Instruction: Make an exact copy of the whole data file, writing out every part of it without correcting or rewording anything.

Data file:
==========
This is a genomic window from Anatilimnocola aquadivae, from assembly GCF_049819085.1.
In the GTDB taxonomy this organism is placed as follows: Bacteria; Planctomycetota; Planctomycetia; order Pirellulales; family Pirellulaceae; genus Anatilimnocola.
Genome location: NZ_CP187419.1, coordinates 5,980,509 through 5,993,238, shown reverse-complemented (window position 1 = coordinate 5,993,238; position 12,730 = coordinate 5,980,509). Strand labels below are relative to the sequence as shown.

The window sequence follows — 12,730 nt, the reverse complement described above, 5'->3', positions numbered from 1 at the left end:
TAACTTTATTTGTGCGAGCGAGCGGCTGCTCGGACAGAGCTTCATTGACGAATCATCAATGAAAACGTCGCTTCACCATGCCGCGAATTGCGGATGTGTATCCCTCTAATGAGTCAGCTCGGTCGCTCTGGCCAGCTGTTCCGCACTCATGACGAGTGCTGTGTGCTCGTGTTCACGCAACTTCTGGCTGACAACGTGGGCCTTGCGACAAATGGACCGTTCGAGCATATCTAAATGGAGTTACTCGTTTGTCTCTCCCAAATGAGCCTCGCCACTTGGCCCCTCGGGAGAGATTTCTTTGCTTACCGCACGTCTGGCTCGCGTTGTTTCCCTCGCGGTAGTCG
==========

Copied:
This is a genomic window from Anatilimnocola aquadivae, from assembly GCF_049819085.1.
In the GTDB taxonomy this organism is placed as follows: Bacteria; Planctomycetota; Planctomycetia; order Pirellulales; family Pirellulaceae; genus Anatilimnocola.
Genome location: NZ_CP187419.1, coordinates 5,980,509 through 5,993,238, shown reverse-complemented (window position 1 = coordinate 5,993,238; position 12,730 = coordinate 5,980,509). Strand labels below are relative to the sequence as shown.

The window sequence follows — 12,730 nt, the reverse complement described above, 5'->3', positions numbered from 1 at the left end:
TAACTTTATTTGTGCGAGCGAGCGGCTGCTCGGACAGAGCTTCATTGACGAATCATCAATGAAAACGTCGCTTCACCATGCCGCGAATTGCGGATGTGTATCCCTCTAATGAGTCAGCTCGGTCGCTCTGGCCAGCTGTTCCGCACTCATGACGAGTGCTGTGTGCTCGTGTTCACGCAACTTCTGGCTGACAACGTGGGCCTTGCGACAAATGGACCGTTCGAGCATATCTAAATGGAGTTACTCGTTTGTCTCTCCCAAATGAGCCTCGCCACTTGGCCCCTCGGGAGAGATTTCTTTGCTTACCGCACGTCTGGCTCGCGTTGTTTCCCTCGCGGTAGTCG